The evolution of open learning

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I have just read an interesting paper on open learning. The author argues that there are  five stages associated with open learning, covering the period from correspondence learning in the 19th century to the present era of interactive online learning. 

 

 

The first stage is correspondence learning before the 1960s. The learning content was sent by mail and students sent their feedback and assignments back by mail. Over time printed content was supplemented by radio, audio and broadcasts.

 

 

The second stage was distance learning through multiple technologies, television was of particular note, as well as audio and video cassettes. The Open University UK was established in 1969, followed by other open universities around the world.

 

 

The third stage was distance learning with increasing use of computers and networks, due to the emergence of the Internet. This allowed for more communication between students and tutors. Computer-mediated communication enabled students to collaborate and facilitated more active learning.

 

 

The fourth stage was online learning through high-bandwidth computer technologies and the introduction of synchronous communication, via video conferences.  In addition Learning Management Systems emerged to store course materials, provide a range of mechanisms for students to communicate and collaborate, and facilities to upload assignments.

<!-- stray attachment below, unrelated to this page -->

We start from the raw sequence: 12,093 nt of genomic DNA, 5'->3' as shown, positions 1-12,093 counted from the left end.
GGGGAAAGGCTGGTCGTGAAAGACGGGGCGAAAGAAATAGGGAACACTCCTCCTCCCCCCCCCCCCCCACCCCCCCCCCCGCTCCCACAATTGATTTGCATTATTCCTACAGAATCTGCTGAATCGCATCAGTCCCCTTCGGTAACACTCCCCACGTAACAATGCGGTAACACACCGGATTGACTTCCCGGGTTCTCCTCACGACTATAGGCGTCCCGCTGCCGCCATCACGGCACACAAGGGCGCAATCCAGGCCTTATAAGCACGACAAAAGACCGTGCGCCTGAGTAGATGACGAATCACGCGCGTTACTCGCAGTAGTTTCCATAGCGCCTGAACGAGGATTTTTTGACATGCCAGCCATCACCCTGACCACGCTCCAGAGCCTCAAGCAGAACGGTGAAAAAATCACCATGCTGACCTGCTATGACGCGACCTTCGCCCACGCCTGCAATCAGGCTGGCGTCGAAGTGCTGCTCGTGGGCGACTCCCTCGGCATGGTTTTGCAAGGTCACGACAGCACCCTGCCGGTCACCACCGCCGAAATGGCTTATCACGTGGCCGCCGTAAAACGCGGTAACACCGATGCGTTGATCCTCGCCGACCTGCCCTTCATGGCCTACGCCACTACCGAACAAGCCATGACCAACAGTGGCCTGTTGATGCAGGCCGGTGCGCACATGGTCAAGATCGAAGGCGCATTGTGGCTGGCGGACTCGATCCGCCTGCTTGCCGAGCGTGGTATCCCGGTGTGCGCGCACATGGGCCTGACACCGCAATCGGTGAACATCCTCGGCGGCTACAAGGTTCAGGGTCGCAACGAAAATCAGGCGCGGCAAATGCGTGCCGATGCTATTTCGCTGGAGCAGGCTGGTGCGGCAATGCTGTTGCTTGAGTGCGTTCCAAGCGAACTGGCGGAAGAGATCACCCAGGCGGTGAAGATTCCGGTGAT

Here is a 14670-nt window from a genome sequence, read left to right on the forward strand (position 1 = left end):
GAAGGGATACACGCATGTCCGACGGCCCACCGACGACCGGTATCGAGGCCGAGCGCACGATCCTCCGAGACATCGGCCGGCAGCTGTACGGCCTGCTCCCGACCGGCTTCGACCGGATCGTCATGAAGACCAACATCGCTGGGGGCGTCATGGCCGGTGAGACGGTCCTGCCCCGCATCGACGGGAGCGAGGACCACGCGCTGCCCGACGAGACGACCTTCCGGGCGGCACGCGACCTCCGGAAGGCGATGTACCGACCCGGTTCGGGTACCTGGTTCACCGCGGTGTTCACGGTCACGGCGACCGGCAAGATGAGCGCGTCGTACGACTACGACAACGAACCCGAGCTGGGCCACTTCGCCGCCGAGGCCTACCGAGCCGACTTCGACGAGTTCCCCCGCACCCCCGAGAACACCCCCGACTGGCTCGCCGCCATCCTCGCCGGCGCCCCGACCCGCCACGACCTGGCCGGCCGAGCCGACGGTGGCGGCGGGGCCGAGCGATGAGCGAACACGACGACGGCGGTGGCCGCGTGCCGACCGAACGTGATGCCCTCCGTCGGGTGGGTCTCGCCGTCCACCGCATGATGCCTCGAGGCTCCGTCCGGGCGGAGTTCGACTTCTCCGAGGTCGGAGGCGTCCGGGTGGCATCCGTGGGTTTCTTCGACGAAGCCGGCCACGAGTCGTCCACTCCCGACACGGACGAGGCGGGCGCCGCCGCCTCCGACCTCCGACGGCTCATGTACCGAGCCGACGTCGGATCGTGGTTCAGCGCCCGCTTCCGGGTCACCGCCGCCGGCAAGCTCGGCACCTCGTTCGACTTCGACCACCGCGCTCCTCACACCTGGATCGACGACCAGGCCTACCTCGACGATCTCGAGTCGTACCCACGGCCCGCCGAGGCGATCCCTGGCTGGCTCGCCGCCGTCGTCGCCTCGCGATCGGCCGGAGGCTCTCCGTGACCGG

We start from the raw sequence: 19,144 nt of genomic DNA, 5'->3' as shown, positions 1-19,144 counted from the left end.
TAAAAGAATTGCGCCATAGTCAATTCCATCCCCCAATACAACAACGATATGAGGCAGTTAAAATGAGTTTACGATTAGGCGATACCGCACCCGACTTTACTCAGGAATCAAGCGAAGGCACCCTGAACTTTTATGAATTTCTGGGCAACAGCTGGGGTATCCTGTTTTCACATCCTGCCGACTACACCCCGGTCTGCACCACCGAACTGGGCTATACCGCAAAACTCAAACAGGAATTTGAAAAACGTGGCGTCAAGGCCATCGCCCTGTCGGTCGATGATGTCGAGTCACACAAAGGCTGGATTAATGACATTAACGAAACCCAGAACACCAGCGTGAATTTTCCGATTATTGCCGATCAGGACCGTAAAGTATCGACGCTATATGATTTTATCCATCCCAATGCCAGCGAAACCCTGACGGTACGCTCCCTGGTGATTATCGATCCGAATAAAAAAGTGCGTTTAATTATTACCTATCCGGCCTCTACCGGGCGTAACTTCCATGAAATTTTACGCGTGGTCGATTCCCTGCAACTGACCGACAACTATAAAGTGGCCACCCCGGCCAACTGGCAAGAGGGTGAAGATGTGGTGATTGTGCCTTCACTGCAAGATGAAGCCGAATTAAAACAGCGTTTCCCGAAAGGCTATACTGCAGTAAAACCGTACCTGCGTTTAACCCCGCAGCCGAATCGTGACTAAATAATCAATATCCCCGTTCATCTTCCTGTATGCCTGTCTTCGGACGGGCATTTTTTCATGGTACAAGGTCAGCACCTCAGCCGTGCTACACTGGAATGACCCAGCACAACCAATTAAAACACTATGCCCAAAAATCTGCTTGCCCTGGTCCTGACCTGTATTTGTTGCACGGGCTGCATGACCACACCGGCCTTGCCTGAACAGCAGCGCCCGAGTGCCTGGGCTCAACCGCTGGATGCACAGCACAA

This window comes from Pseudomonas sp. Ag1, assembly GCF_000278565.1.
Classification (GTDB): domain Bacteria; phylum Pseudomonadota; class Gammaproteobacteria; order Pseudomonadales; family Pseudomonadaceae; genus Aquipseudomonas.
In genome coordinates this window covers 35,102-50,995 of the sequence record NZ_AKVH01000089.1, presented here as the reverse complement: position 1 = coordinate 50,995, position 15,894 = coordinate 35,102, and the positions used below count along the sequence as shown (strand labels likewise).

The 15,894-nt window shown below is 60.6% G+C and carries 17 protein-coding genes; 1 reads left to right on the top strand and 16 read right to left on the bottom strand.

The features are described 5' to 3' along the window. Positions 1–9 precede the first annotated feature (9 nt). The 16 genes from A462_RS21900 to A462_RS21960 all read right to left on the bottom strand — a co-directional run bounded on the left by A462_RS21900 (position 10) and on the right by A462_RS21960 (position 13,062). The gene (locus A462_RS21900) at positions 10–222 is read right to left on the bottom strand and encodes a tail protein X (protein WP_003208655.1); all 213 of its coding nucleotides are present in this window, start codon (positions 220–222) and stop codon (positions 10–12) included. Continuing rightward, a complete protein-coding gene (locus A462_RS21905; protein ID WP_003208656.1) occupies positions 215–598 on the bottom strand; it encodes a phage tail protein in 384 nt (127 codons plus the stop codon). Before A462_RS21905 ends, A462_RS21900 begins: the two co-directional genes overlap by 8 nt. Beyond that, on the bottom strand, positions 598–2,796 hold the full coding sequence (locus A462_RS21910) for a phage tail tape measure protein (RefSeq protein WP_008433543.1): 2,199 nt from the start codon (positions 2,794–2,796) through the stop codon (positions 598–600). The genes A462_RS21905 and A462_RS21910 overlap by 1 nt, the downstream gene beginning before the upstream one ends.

The final stage is interactive online learning Web 2.0, mobile and synchronous technologies. Of particular note here was the emergence of Massive Open Online Courses in 2008. In addition, light-weight mobile devices with big screens became available at an affordable price.  Also social media served as additional tools to enrich the learning experience and facilitate social learning.

 

There are a variety of definitions of open learning. Seven semantic components are associated with the concept of open learning:

  • Open entry/access (to learning opportunities)
  • Being free from/minimising barriers (to learning)
  • Flexible study methods, pace and assessment
  • Wide range of teaching and learning strategies/technologies
  • Learner-centredness
  • Recognition of prior learning
  • Online learning/courses

Open learning is not only an alternative means of education but also an economic approach to delivering education to a large number of targeted learners for economic development or educational enhancement of the underprivileged.

 

 

 

 

 

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